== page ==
[LD] To hedge his bets, Lord Goldsmith started out by saying that the Iraq war was ‘illegal’ —then suddenly changed his mind and said it was legal after all! — that it was perfectly legal to kill 1,455,590 Iraqis (up to now) and reduce Iraq to rubble. The Israelis were naturally pleased with this ‘wise and judicious’ decision that was to be of such enormous benefit to them. So were all Lord Goldsmith’s Jewish friends in high places who had much to gain from the destruction of Iraq. And so was British Prime Minister Tony Blair, the ultimate lackey of organized Jewry—a man who is now, by sheer coincidence, a multimillionaire on very friendly terms with Goldman Sachs, a disreputable Jewish organization that is reported to have taken over both America and Europe. [LD]
And Sir Richard Dearlove, head of MI6, acted as Blair’s messenger to Washington. Despite having no intelligence from Iraq of any value, he aided and abetted Blair’s march to war.
Reading Bower’s book is a profoundly depressing experience.
One misguided man, admittedly practised in the arts of deceit and manipulation, was able to take us to war while failing properly to consult Cabinet colleagues, and ignoring or corralling public servants. It is amazing that this should have happened in a supposedly advanced democracy.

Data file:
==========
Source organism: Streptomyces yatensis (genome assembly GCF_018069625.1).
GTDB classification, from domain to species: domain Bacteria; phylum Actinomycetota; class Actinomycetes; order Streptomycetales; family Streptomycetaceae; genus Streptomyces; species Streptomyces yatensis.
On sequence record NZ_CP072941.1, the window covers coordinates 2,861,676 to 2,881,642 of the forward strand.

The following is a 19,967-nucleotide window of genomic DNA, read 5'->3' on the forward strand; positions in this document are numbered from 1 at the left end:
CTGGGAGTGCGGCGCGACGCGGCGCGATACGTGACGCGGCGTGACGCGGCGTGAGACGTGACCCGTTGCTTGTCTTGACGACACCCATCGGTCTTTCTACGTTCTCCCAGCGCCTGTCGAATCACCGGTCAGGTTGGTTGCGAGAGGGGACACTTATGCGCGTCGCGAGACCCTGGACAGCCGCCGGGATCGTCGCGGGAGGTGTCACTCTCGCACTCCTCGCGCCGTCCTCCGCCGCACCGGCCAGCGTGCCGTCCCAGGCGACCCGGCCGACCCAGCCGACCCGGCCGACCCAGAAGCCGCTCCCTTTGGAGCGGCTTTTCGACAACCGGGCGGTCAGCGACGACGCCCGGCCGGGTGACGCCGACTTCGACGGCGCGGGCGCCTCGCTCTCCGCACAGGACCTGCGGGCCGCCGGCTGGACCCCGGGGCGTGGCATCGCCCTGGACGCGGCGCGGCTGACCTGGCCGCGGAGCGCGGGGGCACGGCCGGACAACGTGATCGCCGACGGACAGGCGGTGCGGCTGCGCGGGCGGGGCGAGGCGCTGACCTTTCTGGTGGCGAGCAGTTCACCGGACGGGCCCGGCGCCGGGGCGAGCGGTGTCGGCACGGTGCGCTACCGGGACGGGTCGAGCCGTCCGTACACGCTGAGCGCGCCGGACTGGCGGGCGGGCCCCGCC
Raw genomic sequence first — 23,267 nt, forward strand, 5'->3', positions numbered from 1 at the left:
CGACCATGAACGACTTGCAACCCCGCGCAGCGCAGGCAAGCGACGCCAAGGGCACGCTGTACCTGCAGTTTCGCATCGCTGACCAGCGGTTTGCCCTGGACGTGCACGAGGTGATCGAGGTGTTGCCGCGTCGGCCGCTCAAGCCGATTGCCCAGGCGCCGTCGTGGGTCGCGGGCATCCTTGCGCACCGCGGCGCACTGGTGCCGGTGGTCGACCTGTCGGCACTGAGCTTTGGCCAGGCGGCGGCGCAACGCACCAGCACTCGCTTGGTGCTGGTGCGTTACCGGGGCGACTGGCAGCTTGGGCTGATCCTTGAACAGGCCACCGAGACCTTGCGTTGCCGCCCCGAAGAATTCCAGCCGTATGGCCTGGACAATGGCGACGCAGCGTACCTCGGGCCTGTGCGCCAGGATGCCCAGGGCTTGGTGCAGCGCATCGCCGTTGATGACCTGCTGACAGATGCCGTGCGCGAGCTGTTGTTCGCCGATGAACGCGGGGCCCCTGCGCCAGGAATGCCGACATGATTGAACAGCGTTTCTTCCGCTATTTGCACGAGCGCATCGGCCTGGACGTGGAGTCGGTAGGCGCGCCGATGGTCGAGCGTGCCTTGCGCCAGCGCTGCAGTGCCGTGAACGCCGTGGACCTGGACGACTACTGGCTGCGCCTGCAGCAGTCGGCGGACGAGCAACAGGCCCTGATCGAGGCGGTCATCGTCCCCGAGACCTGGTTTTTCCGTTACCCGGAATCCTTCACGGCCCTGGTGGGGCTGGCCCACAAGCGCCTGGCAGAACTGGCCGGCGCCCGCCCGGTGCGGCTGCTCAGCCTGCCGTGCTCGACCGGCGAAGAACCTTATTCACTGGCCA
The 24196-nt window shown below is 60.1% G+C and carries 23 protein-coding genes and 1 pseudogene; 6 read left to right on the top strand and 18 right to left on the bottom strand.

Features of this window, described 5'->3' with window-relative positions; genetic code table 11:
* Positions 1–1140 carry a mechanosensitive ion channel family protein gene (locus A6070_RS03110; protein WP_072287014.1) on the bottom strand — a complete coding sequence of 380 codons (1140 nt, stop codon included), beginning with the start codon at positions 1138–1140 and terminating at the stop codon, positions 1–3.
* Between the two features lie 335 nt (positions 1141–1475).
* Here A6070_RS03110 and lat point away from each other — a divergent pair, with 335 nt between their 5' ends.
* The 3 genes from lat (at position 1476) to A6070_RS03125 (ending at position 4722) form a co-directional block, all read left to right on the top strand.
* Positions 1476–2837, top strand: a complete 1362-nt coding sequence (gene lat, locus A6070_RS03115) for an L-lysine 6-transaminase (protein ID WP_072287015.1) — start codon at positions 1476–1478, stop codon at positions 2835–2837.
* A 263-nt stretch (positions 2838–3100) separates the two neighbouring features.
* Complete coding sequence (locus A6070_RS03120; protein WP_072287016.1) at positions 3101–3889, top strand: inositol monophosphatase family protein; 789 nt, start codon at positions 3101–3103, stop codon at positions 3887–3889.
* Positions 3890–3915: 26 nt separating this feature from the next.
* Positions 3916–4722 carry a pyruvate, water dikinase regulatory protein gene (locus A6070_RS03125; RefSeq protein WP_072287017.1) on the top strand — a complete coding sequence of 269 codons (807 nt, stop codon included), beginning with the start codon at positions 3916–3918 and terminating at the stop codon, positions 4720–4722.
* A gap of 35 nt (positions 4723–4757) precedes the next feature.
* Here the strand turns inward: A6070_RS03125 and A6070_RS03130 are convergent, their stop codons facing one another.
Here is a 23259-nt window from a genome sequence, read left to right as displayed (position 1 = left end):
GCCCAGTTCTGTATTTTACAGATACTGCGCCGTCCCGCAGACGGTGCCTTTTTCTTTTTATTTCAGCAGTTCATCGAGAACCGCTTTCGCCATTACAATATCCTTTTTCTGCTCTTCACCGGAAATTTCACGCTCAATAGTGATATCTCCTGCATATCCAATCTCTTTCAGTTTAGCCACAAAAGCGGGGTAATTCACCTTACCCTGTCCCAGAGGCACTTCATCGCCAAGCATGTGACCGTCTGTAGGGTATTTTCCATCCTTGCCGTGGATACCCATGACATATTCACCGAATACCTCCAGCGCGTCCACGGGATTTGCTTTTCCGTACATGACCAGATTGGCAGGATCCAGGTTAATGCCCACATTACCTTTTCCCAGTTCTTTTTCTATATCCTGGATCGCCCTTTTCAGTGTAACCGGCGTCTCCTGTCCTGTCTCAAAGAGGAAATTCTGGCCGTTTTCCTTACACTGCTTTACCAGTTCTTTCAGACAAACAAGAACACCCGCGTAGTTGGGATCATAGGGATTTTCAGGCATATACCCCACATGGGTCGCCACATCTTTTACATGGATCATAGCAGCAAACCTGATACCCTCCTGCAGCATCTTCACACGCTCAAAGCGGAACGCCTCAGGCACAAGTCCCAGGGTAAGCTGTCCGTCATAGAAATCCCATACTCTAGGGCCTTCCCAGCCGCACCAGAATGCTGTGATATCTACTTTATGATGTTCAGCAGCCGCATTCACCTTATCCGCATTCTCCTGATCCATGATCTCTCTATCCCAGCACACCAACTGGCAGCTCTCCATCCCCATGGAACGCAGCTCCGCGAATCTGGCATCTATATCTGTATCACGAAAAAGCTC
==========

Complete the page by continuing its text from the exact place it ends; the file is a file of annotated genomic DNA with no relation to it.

Could it happen again? You bet it could. I do not accuse David Cameron of the peculiar combination of egotism, lunacy and clever calculation which made Blair so lethal an operator. The Prime Minister seems to be a balanced person with his feet placed pretty firmly on the ground.
That said, there have been disquieting examples in the past week or so of Mr Cameron using the Civil Service to the disadvantage of ministers who are legitimately campaigning for Britain to leave the EU.
Whitehall should be studiously even-handed. Instead, it connived in yesterday’s ‘dodgy dossier’ and put the case for staying in the EU in the most tendentious terms. And why should ministers in favour of Brexit be denied documents shown to their pro-EU colleagues? That is neither fair nor neutral.
Needless to say, I am not putting Mr Cameron in the same category as the deluded and dangerous Tony Blair. But I think the Prime Minister must be careful not to go any further down the very murky path forged by a man whom he and his allies have preposterously called ‘the master’.
WANTED FOR MURDER!